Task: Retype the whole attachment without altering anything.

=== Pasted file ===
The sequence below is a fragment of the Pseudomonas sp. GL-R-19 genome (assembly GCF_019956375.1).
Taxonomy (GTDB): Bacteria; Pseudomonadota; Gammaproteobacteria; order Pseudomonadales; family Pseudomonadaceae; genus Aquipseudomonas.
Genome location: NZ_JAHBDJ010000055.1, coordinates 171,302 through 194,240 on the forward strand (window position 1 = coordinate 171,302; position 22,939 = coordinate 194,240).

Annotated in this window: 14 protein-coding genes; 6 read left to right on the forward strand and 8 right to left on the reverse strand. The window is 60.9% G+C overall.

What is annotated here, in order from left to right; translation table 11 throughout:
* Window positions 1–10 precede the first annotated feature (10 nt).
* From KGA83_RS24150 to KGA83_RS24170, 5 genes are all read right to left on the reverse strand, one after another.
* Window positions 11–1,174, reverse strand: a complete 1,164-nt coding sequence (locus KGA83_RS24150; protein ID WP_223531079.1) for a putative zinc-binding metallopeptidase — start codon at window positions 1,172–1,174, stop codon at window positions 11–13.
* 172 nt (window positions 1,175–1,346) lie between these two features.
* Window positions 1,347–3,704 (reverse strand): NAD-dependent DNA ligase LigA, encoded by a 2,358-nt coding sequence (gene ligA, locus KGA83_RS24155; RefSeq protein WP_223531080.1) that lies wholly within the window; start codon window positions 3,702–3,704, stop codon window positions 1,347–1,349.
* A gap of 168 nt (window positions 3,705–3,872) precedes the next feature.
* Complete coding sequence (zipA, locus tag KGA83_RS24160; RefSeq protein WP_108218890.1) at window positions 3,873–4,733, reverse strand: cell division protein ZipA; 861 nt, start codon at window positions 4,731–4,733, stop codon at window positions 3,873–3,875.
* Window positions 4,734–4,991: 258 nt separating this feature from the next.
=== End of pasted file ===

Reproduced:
The sequence below is a fragment of the Pseudomonas sp. GL-R-19 genome (assembly GCF_019956375.1).
Taxonomy (GTDB): Bacteria; Pseudomonadota; Gammaproteobacteria; order Pseudomonadales; family Pseudomonadaceae; genus Aquipseudomonas.
Genome location: NZ_JAHBDJ010000055.1, coordinates 171,302 through 194,240 on the forward strand (window position 1 = coordinate 171,302; position 22,939 = coordinate 194,240).

Annotated in this window: 14 protein-coding genes; 6 read left to right on the forward strand and 8 right to left on the reverse strand. The window is 60.9% G+C overall.

What is annotated here, in order from left to right; translation table 11 throughout:
* Window positions 1–10 precede the first annotated feature (10 nt).
* From KGA83_RS24150 to KGA83_RS24170, 5 genes are all read right to left on the reverse strand, one after another.
* Window positions 11–1,174, reverse strand: a complete 1,164-nt coding sequence (locus KGA83_RS24150; protein ID WP_223531079.1) for a putative zinc-binding metallopeptidase — start codon at window positions 1,172–1,174, stop codon at window positions 11–13.
* 172 nt (window positions 1,175–1,346) lie between these two features.
* Window positions 1,347–3,704 (reverse strand): NAD-dependent DNA ligase LigA, encoded by a 2,358-nt coding sequence (gene ligA, locus KGA83_RS24155; RefSeq protein WP_223531080.1) that lies wholly within the window; start codon window positions 3,702–3,704, stop codon window positions 1,347–1,349.
* A gap of 168 nt (window positions 3,705–3,872) precedes the next feature.
* Complete coding sequence (zipA, locus tag KGA83_RS24160; RefSeq protein WP_108218890.1) at window positions 3,873–4,733, reverse strand: cell division protein ZipA; 861 nt, start codon at window positions 4,731–4,733, stop codon at window positions 3,873–3,875.
* Window positions 4,734–4,991: 258 nt separating this feature from the next.